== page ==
The Believing Brain
Hardback US Edition, 2011, $28:00
Kindle US download, $14:99
Following the last post, Quackery, Hokum, Baloney, Gregory Lof from the Department of Communication Science at the Massachusetts General Hospital Institute of Health Professions sent us a reference to his latest article, which we highly recommend because it is (a) a readable, well-written, and scholarly treatise on the application of Science-Based Practice in Speech Pathology, and (b) short. The latter will appeal to all students who find that anything longer that 6 pages, many of which are not filled with pictures, is a chore. In fact, I did some research and assigned it to my daughter, who is a Junior in Psychology at Ohio State University. In true SocMed style (I’m trying to encourage the aphetic “SocMed” as word for “Social Media” but failing miserably), she tweeted me the review in less than 140 characters:
I like it so far cause he makes it easy to read to us non speech ppl:)
I’m marginally ashamed that she considers Psychology a “non-speech” subject but I’ll have that discussion when she’s next home. So for those of you who have access to the International Journal of Speech-Language Pathology, here’s the citation:
Lof, G.L. (2011). Science-based practice and the speech-language pathologist. International Journal of Speech-Language Pathology. 13(3), 189-196.
And as one last plug for Gregg, he will be presenting a paper on this topic along with Stephen Camarata from Vanderbilt University in Nashville, TN, entitled “Clinical Science: Distinguishing Fads, Myths, and Evidence.” It takes place at the Conference Center in room 20A on Thursday, November 17, 2011 at 6:30 – 7:30 pm. Interestingly, it’s billed as a Twilight Session, which presumably means it will be populated by vampires, werewolves, and SLP students eager to catch a glimpse of some hunky young men with their shirts off. I could be wrong. It’s also well into drinking time so I guess I’ll have to smuggle in a little something in a hip flask.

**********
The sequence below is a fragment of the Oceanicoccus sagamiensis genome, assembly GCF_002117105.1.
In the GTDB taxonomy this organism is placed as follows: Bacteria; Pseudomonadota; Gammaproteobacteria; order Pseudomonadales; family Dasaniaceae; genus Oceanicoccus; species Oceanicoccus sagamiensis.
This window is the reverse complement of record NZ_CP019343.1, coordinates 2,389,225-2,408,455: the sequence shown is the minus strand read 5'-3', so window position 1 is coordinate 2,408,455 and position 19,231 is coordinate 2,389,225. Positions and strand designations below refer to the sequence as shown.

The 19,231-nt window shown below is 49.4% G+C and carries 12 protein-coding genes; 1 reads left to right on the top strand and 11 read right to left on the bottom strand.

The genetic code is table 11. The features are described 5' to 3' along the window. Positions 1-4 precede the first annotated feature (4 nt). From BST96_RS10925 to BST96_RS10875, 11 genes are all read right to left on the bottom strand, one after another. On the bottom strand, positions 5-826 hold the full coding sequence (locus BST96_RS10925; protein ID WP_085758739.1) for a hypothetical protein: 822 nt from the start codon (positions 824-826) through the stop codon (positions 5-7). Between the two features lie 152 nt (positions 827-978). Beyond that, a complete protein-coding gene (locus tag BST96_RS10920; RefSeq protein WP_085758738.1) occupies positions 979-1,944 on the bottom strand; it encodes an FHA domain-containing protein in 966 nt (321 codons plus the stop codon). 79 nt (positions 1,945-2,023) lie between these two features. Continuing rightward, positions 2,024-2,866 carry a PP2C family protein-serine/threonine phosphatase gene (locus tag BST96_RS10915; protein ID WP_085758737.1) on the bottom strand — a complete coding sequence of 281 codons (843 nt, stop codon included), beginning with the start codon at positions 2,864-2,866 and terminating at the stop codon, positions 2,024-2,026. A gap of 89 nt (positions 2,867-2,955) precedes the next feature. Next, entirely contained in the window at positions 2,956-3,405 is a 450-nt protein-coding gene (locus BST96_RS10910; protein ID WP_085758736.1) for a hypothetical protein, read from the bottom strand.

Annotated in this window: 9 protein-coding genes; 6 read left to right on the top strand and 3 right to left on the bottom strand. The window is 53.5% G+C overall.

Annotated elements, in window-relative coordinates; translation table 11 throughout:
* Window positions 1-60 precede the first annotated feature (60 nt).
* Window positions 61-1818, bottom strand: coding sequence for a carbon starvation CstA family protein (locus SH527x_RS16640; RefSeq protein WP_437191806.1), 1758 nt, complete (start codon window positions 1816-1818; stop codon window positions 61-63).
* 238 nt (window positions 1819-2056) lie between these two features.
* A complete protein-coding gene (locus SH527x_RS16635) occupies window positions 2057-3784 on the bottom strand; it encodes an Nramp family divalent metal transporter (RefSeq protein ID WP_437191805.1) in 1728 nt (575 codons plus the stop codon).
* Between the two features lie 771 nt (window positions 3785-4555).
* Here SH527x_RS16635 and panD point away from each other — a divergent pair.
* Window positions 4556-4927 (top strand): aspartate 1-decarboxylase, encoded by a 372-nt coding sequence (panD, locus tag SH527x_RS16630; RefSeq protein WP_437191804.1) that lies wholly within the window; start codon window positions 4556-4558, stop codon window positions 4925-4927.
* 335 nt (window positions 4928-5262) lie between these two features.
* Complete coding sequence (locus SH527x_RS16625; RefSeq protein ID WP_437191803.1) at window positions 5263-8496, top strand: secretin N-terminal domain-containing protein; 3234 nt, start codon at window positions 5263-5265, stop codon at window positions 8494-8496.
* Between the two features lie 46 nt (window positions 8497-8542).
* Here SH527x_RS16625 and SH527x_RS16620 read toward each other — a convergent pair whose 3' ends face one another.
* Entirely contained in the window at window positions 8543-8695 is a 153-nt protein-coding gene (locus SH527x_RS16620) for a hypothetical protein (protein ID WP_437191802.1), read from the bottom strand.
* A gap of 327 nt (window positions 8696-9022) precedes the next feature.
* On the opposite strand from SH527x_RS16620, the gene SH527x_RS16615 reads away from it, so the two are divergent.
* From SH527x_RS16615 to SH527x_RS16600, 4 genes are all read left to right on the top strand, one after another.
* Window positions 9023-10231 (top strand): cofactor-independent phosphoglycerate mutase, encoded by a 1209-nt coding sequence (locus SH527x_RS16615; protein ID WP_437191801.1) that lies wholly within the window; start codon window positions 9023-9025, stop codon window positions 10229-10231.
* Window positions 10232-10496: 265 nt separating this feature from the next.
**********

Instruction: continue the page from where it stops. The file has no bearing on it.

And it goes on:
Both Gregg’s article and ours cite Carl Sagan’s The Demon-Haunted World as an excellent introduction to the world of Science and Skepticism – although it is longer than an article and a little short on pictures. And though our article doesn’t mention the works of Michael Shermer, we’re avid readers of his stuff.
Coincidentally, only three weeks ago I was reading Shermer’s latest book, The Believing Brain , which, along with some evidence-based practice related tweets from Bronwyn Hemsley (@bronwynah) of the University of Queensland, Australia, gave rise to the “Quackery” article.
Shermer’s thesis in this book is summarised in a couple of sentences he makes early on:
The brain is a belief engine. From sensory data flowing in through the senses the brain naturally begins to look for and find patterns, and then infuses those patterns with meaning.
What follows is a series of discussions and explanations about what this means for the way in which people behave when it comes to beliefs, whether that’s religious beliefs, scientific beliefs, political beliefs, or just whether to believe whether “Reality TV” is, in fact, “real.”
Shermer argues that this tendency to see patterns and meaning is fundamental to us as individuals and a result of our evolutionary heritage:
We are the descendants of those who were most successful at finding patterns. This process is called association learning and is fundamental to all animal behavior, from C. elegans to H. sapiens. I call this process patternicity, or the tendency to find meaningful patterns in both meaningful and meaningless noise.
Shermer illustrates this tendency with many examples, as he has done in most of his books. He expands on this notion of patternicity by sub-categorising into different types.
As a companion to patternicity, he introduces the term agenticity, by which he means that not only do we find patterns and meanings in noise, but we tend to ascribe some type of agent to those patterns i.e. someone or something causes it.